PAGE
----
Since its independence in 1971, Bangladesh has become a victim of its geography – tucked under India’s northeastern flank, sharing with it 1,500 miles of poorly guarded border. Communists, Kashmiri insurgents, and Assam separatists have poured across its flatlands for decades, trafficking arms, drugs, and mercenaries in and out of the region for their fight with India.
Pakistani extremist groups are the latest to join that stream, say Bangladeshi security officials, US military officials, and Western terrorism experts who follow LeT’s movements.
“Right now our concern is the movement of Lashkar-e-Taiba … and specifically their positioning in Bangladesh and Nepal, the Maldives, and Sri Lanka,” Adm. Robert Willard, head of the US Navy’s Pacific Command, told a recent Senate hearing.
Since November, police have arrested more than a dozen suspected LeT members, including at least four Pakistanis and six Indians, who confessed that dozens more members remain on the loose. Another suspect confessed to being a recruiter for Jaish-e-Mohammed, the Pakistani group suspected in the 2002 killing of Wall Street Journal reporter Daniel Pearl.
“What [LeT] have been able to do is lay a very solid foundation [in Bangladesh]. They’re playing for the longer game. They’re building up the infrastructure, building up the support networks,” says John Harris, a terrorism expert at the S. Rajaratnam School of International Studies in Singapore.
More concerning, police say, was the suspects’ claim of assistance from Pakistan’s Inter-Services Intelligence agency. “They explained that the ISI helped them with the preparation of their passports. They were taken to Pakistan for training,” says the police commander who led the raid. “They are all here to organize attacks against India.”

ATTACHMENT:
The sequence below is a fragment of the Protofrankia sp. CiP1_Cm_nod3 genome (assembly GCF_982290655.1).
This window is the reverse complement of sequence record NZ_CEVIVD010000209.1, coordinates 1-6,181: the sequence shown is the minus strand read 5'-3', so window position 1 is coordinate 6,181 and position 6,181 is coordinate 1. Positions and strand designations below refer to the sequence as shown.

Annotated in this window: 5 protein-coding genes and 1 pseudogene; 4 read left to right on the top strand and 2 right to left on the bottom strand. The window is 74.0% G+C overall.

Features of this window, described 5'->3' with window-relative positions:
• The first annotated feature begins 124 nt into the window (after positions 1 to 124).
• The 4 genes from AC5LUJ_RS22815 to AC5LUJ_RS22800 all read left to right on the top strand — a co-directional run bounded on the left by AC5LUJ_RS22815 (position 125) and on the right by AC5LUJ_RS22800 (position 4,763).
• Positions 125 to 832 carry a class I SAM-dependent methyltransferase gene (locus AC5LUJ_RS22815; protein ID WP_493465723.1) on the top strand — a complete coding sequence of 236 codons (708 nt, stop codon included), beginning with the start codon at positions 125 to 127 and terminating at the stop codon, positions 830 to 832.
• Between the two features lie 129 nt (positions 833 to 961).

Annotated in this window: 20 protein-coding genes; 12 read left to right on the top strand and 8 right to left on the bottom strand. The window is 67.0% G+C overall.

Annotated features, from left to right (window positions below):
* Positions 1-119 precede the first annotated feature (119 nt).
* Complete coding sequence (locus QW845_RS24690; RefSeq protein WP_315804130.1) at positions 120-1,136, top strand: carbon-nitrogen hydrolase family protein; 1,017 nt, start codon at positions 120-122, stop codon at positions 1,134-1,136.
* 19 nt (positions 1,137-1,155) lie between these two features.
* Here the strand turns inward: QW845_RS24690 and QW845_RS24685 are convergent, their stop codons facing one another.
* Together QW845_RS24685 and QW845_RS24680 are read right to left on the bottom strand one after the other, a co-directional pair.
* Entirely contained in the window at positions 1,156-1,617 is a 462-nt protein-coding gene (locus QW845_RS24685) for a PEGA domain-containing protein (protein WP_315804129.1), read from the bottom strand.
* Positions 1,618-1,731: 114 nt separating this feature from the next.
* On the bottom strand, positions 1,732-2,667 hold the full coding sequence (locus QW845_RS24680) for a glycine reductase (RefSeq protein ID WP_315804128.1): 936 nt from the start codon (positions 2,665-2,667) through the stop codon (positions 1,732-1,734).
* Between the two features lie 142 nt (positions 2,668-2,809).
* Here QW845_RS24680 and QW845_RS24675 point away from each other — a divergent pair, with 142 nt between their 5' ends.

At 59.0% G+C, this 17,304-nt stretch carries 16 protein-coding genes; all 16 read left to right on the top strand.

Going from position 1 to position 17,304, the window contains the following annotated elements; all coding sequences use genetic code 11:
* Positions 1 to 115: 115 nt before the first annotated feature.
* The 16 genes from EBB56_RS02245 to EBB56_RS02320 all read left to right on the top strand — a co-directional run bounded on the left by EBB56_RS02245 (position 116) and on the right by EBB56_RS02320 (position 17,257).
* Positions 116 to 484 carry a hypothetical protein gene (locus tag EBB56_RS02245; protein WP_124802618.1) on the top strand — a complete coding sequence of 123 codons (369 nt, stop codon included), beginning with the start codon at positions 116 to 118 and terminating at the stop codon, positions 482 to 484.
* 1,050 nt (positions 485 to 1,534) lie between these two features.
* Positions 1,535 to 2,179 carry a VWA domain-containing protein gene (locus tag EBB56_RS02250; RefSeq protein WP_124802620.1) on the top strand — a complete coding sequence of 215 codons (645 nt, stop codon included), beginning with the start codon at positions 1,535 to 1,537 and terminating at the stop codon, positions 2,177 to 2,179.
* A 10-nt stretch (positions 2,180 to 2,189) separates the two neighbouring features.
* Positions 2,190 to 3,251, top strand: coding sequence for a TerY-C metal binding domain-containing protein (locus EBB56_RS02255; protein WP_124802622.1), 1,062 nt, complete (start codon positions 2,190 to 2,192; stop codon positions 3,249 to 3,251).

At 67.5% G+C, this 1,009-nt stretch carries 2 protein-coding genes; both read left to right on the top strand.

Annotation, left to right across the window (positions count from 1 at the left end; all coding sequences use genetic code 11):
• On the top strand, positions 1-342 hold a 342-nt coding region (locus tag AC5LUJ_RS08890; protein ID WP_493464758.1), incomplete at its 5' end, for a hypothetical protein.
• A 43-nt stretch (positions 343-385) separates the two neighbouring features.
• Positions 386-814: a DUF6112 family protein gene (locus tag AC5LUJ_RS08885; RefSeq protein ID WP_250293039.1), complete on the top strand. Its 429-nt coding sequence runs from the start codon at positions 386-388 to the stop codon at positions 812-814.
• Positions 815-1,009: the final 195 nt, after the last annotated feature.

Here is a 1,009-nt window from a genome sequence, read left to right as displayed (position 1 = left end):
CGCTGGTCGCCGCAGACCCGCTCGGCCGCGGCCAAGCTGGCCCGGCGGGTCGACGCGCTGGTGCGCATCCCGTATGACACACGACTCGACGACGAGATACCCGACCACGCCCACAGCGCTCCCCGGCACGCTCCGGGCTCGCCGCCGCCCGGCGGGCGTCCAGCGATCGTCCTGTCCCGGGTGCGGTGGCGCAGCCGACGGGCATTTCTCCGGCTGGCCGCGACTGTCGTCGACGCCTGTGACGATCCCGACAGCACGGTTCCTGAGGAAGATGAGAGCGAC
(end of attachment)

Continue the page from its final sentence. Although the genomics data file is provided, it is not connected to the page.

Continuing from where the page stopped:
He says his force has confirmed that the ISI was providing funding and other support to the militants, but would not elaborate. His claims were not possible to verify.
Experts concur there is no direct evidence of ISI involvement, and disagree over how big a threat LeT poses in Bangladesh. The group’s size and strength here remain unclear. They debate whether LeT plans to attack only Indian interests, or also Bangladeshi and Western ones. “We never saw any evidence” that LeT planned to bomb embassies in Dhaka, says one Western diplomat here, speaking on the condition of anonymity.
Pakistan’s intelligence establishment cultivated LeT in the 1990s as a proxy force to fight India but says it has severed all ties with the group.